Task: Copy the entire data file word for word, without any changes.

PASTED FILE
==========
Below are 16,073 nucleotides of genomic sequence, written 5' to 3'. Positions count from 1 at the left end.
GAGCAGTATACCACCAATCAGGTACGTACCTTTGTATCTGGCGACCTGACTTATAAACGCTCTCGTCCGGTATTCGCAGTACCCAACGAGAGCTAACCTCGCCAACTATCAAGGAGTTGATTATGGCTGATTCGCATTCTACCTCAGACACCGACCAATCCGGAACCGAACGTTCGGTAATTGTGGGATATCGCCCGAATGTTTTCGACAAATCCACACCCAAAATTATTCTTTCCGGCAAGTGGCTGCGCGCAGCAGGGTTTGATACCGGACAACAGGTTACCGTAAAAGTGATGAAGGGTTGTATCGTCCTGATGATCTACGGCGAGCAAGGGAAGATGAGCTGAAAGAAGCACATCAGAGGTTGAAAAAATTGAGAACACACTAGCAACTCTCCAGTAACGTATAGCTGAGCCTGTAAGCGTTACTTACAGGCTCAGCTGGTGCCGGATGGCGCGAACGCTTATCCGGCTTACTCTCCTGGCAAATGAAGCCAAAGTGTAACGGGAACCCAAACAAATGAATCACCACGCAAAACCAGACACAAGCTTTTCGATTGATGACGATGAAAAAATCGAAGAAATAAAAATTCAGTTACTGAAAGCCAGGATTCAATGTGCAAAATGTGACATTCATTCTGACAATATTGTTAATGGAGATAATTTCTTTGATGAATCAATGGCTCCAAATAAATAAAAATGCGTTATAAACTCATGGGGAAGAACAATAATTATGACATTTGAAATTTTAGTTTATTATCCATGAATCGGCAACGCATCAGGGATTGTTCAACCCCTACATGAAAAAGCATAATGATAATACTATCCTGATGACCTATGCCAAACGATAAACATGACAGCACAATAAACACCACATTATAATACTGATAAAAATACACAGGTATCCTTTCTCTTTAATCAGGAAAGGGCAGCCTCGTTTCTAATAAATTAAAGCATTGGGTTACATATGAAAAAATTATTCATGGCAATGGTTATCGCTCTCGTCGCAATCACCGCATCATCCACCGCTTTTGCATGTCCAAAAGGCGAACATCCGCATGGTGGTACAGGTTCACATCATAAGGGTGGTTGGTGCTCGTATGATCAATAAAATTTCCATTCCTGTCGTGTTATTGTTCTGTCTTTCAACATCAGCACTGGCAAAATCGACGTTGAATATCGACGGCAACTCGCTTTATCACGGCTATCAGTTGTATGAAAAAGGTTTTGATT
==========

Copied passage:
Below are 16,073 nucleotides of genomic sequence, written 5' to 3'. Positions count from 1 at the left end.
GAGCAGTATACCACCAATCAGGTACGTACCTTTGTATCTGGCGACCTGACTTATAAACGCTCTCGTCCGGTATTCGCAGTACCCAACGAGAGCTAACCTCGCCAACTATCAAGGAGTTGATTATGGCTGATTCGCATTCTACCTCAGACACCGACCAATCCGGAACCGAACGTTCGGTAATTGTGGGATATCGCCCGAATGTTTTCGACAAATCCACACCCAAAATTATTCTTTCCGGCAAGTGGCTGCGCGCAGCAGGGTTTGATACCGGACAACAGGTTACCGTAAAAGTGATGAAGGGTTGTATCGTCCTGATGATCTACGGCGAGCAAGGGAAGATGAGCTGAAAGAAGCACATCAGAGGTTGAAAAAATTGAGAACACACTAGCAACTCTCCAGTAACGTATAGCTGAGCCTGTAAGCGTTACTTACAGGCTCAGCTGGTGCCGGATGGCGCGAACGCTTATCCGGCTTACTCTCCTGGCAAATGAAGCCAAAGTGTAACGGGAACCCAAACAAATGAATCACCACGCAAAACCAGACACAAGCTTTTCGATTGATGACGATGAAAAAATCGAAGAAATAAAAATTCAGTTACTGAAAGCCAGGATTCAATGTGCAAAATGTGACATTCATTCTGACAATATTGTTAATGGAGATAATTTCTTTGATGAATCAATGGCTCCAAATAAATAAAAATGCGTTATAAACTCATGGGGAAGAACAATAATTATGACATTTGAAATTTTAGTTTATTATCCATGAATCGGCAACGCATCAGGGATTGTTCAACCCCTACATGAAAAAGCATAATGATAATACTATCCTGATGACCTATGCCAAACGATAAACATGACAGCACAATAAACACCACATTATAATACTGATAAAAATACACAGGTATCCTTTCTCTTTAATCAGGAAAGGGCAGCCTCGTTTCTAATAAATTAAAGCATTGGGTTACATATGAAAAAATTATTCATGGCAATGGTTATCGCTCTCGTCGCAATCACCGCATCATCCACCGCTTTTGCATGTCCAAAAGGCGAACATCCGCATGGTGGTACAGGTTCACATCATAAGGGTGGTTGGTGCTCGTATGATCAATAAAATTTCCATTCCTGTCGTGTTATTGTTCTGTCTTTCAACATCAGCACTGGCAAAATCGACGTTGAATATCGACGGCAACTCGCTTTATCACGGCTATCAGTTGTATGAAAAAGGTTTTGATT